However, I choose not to, for a few reasons.

Firstly, I believe his "differences" to be the product of being all but forced into a strenuous show business lifestyle at a young age - a schedule and way of living which destroys far older and stronger men.

His fey childish ways, and personality issues are easily explainable if you take the undoubted strain of his early life into account.

For the record, I don't buy him as a sexual predator of young children, rather someone who didn't appreciate the boundaries that should exist between adults and children, due to never having been allowed to be a child himself.

In my himble opinion, these differences made him easy prey for litigation and paranoia happy individuals and a merciless tabloid press.

Secondly, Michael Jackson is unquestionably one of the most successful and most influential recording artists since Elvis & the Beatles.

He has a list of greatest hits as long as anyone, and for all that my allegiance is very much given to rock, I will bow down and praise tunes like "Thriller", "Beat It", "Billie Jean", "Smooth Criminal" and even more recent works like "Blood on The Dancefloor." Michael Jackson's death is a profound tragedy for all who love music, but the way his life panned out is the greater tragedy.

His undoubted musical skill was never allowed to flourish without qualification as his soul was too much harmed by the lack of a real childhood, and his increasing self-identity issues, reclusion and other problems should be taken as a signal warning of the dangers of "too much too soon." That said, it is best to remember him as the icon, one of the defining talents of his or any other generation.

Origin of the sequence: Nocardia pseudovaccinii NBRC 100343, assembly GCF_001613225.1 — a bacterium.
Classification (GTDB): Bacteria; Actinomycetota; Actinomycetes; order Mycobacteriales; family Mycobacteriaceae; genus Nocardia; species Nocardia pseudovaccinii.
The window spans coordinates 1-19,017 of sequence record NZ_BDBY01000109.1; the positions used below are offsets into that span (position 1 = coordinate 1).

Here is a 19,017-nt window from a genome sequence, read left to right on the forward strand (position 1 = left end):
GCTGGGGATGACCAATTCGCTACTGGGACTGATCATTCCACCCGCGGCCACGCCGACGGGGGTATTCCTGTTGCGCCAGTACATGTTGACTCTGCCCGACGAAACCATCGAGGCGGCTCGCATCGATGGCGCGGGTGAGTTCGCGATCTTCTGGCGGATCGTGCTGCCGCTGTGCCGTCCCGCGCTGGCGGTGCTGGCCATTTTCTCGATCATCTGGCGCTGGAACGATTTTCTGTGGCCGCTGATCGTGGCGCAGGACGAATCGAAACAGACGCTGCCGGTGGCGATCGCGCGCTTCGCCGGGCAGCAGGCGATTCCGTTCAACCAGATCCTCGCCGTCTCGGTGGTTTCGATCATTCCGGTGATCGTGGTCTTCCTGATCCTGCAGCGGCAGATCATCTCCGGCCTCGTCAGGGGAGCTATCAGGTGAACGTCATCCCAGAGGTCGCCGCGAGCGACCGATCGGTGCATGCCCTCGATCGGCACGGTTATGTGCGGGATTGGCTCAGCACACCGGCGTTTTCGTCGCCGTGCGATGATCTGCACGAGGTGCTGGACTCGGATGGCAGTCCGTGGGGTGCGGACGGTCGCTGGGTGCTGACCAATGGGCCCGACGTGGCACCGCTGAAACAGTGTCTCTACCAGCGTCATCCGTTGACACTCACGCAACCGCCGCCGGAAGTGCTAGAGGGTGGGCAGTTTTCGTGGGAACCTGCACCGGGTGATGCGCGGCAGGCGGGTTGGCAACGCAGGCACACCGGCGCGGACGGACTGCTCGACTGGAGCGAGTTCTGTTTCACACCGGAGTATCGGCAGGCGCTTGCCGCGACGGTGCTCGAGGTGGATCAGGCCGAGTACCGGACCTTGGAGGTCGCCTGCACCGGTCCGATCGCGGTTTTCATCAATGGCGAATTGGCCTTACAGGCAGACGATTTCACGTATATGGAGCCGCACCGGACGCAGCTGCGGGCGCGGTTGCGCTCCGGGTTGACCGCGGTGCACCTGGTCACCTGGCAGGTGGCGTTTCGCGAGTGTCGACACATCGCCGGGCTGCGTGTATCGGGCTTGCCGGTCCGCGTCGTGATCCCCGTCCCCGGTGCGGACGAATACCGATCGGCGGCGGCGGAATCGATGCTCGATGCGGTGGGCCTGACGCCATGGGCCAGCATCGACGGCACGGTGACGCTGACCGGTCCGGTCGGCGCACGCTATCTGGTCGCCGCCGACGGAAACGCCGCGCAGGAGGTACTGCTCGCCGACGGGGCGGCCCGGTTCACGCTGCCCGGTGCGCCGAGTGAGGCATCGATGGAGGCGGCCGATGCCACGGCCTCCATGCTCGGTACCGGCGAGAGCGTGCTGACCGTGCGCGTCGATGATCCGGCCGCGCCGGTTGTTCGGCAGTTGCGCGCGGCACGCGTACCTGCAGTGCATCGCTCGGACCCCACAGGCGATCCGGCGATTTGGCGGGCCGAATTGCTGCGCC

I know I'll be throwing on some MJ tunes and trying to moonwalk (badly) in my own personal tribute when I get a moment tonight.Patrick Robinson: Say what you will about Michael Jackson's personal life or lifestyle, but to deny the impact and influence he had on music would be extremely short-sighted.

He helped revolutionize the way music videos were made and taught a whole generation how to dance.

When performing, he was a perfectionist to the end.

Reports are saying that right before his death, he had been hitting the gym in order to get back into shape for his upcoming 50 shows in the UK, a daunting task for any artist, let alone a 50-year old on a comeback tour.

Truly as an entertainer, Michael Jackson was in a league of his own.

For many, the day that music died was when Buddy Holly, Ritchie Valens and The Big Bopper passed away after that terrible plane crash.

For a whole new generation of fans, today will be the day that music dies once again.

Gone, but never to be forgotten, Michael Jackson � King of Pop.